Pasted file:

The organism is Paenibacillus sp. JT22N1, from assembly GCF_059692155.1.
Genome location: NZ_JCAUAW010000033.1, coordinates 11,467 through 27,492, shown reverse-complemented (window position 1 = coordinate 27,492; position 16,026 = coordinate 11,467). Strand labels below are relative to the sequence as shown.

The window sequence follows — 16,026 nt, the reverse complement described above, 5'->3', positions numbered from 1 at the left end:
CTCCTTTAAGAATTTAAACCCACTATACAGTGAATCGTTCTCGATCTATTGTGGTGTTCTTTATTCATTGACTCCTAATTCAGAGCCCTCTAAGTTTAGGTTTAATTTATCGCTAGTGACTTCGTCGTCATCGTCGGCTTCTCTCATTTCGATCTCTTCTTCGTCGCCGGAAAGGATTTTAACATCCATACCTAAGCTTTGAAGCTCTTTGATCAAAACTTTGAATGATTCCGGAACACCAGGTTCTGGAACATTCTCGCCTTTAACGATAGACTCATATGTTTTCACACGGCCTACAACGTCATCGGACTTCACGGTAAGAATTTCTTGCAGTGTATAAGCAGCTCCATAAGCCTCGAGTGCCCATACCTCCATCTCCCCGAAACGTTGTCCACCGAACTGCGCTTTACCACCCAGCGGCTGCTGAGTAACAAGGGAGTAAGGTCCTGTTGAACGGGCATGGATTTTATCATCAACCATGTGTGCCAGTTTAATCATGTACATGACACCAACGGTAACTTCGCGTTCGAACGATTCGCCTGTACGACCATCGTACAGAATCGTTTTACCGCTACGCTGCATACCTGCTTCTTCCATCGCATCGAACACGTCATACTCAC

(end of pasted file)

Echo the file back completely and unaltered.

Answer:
The organism is Paenibacillus sp. JT22N1, from assembly GCF_059692155.1.
Genome location: NZ_JCAUAW010000033.1, coordinates 11,467 through 27,492, shown reverse-complemented (window position 1 = coordinate 27,492; position 16,026 = coordinate 11,467). Strand labels below are relative to the sequence as shown.

The window sequence follows — 16,026 nt, the reverse complement described above, 5'->3', positions numbered from 1 at the left end:
CTCCTTTAAGAATTTAAACCCACTATACAGTGAATCGTTCTCGATCTATTGTGGTGTTCTTTATTCATTGACTCCTAATTCAGAGCCCTCTAAGTTTAGGTTTAATTTATCGCTAGTGACTTCGTCGTCATCGTCGGCTTCTCTCATTTCGATCTCTTCTTCGTCGCCGGAAAGGATTTTAACATCCATACCTAAGCTTTGAAGCTCTTTGATCAAAACTTTGAATGATTCCGGAACACCAGGTTCTGGAACATTCTCGCCTTTAACGATAGACTCATATGTTTTCACACGGCCTACAACGTCATCGGACTTCACGGTAAGAATTTCTTGCAGTGTATAAGCAGCTCCATAAGCCTCGAGTGCCCATACCTCCATCTCCCCGAAACGTTGTCCACCGAACTGCGCTTTACCACCCAGCGGCTGCTGAGTAACAAGGGAGTAAGGTCCTGTTGAACGGGCATGGATTTTATCATCAACCATGTGTGCCAGTTTAATCATGTACATGACACCAACGGTAACTTCGCGTTCGAACGATTCGCCTGTACGACCATCGTACAGAATCGTTTTACCGCTACGCTGCATACCTGCTTCTTCCATCGCATCGAACACGTCATACTCAC